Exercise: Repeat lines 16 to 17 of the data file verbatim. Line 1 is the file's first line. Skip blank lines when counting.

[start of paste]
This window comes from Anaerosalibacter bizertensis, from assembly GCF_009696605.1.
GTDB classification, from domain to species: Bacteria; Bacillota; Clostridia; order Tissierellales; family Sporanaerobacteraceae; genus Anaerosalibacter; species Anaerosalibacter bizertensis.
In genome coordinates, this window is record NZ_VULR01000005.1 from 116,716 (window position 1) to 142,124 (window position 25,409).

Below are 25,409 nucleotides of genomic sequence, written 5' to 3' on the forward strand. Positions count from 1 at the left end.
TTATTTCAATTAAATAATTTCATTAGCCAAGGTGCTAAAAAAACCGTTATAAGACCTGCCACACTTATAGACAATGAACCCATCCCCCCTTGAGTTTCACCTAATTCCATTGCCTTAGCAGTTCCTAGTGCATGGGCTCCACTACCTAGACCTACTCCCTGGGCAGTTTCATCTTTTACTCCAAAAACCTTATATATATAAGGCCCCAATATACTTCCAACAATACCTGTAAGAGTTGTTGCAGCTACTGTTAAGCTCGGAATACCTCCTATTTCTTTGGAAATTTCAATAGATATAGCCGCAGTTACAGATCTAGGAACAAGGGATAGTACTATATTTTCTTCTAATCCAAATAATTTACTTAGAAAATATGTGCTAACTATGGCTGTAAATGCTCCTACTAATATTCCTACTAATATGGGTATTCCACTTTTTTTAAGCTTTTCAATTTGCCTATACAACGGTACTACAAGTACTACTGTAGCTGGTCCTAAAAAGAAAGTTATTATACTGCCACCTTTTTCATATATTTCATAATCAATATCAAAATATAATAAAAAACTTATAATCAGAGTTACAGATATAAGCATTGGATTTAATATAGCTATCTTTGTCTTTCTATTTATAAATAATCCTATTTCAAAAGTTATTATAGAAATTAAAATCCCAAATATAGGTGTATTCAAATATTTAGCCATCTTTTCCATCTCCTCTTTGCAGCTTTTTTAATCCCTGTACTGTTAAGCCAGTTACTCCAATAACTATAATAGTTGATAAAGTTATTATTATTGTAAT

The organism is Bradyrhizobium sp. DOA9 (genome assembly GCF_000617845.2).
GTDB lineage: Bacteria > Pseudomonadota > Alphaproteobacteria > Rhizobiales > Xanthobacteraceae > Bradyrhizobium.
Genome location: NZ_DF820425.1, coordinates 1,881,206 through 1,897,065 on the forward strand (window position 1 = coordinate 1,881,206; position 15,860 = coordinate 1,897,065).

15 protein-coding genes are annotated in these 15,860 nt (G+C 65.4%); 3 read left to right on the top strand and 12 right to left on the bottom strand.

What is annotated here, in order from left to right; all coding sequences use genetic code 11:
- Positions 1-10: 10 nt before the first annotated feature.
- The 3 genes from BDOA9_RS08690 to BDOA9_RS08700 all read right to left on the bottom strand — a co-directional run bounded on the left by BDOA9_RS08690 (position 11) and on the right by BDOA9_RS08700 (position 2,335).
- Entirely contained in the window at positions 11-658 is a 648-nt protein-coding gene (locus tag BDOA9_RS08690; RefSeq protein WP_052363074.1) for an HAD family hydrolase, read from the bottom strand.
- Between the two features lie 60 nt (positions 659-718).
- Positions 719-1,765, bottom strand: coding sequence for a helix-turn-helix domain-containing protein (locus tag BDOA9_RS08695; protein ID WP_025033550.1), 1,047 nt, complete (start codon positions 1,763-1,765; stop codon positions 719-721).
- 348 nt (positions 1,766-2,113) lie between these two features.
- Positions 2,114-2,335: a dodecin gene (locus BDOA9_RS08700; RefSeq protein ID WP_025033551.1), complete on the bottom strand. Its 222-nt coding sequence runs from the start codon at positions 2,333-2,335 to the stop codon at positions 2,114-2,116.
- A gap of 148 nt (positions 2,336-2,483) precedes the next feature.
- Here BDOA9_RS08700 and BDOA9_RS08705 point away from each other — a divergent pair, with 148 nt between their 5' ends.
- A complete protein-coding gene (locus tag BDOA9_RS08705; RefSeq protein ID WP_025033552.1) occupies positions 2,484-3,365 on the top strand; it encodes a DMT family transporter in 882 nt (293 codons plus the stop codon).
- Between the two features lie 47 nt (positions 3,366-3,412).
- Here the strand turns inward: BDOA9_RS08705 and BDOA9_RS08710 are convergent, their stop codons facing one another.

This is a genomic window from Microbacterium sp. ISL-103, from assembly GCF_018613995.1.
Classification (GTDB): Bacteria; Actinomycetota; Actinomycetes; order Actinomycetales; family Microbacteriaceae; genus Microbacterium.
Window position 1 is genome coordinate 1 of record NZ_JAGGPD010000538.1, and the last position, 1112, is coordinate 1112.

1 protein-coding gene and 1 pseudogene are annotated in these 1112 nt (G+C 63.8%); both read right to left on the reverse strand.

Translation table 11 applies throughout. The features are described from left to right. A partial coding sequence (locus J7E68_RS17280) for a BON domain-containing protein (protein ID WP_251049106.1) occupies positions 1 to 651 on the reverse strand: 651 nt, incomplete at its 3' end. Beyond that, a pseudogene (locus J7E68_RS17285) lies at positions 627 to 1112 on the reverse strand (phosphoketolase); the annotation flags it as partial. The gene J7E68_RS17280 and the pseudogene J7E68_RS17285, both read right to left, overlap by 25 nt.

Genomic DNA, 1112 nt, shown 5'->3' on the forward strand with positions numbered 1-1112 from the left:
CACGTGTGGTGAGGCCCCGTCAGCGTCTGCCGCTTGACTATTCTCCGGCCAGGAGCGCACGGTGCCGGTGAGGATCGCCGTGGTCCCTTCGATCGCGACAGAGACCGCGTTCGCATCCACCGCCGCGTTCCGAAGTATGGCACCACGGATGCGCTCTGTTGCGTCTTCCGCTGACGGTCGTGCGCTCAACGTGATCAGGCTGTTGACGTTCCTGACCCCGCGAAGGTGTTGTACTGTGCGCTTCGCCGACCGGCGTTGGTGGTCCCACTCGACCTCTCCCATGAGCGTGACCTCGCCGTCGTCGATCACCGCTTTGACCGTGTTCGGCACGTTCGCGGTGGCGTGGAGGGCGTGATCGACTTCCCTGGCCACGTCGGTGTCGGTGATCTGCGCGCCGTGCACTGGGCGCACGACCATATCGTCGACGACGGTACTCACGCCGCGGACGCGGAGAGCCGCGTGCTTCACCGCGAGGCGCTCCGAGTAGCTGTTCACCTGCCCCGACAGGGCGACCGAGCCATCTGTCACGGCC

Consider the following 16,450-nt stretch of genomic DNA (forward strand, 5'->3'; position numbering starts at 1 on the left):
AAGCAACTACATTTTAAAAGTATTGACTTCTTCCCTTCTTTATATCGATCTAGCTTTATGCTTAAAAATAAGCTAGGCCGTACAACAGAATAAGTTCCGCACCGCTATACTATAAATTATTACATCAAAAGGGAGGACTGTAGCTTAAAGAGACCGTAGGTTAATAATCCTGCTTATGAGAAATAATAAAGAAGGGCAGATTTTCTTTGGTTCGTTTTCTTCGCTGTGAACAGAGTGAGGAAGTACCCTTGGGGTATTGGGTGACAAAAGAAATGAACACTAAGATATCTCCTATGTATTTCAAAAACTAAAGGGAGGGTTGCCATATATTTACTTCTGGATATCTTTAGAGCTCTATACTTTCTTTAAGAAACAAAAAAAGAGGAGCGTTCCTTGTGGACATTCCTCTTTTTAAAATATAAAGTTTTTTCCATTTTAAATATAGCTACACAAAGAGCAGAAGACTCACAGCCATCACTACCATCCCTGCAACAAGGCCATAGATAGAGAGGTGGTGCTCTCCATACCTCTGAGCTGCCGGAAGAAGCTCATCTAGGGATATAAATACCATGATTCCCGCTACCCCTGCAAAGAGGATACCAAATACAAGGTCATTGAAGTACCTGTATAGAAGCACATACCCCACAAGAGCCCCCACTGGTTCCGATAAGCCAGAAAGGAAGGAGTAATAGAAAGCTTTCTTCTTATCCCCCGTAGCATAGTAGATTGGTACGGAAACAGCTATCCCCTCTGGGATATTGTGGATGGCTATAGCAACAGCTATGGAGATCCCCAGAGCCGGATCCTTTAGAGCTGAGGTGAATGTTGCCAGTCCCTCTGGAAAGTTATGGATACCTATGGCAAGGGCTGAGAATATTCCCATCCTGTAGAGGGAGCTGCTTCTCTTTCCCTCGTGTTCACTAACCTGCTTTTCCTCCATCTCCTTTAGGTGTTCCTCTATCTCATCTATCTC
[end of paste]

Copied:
- 348 nt (positions 1,766-2,113) lie between these two features.
- Positions 2,114-2,335: a dodecin gene (locus BDOA9_RS08700; RefSeq protein ID WP_025033551.1), complete on the bottom strand. Its 222-nt coding sequence runs from the start codon at positions 2,333-2,335 to the stop codon at positions 2,114-2,116.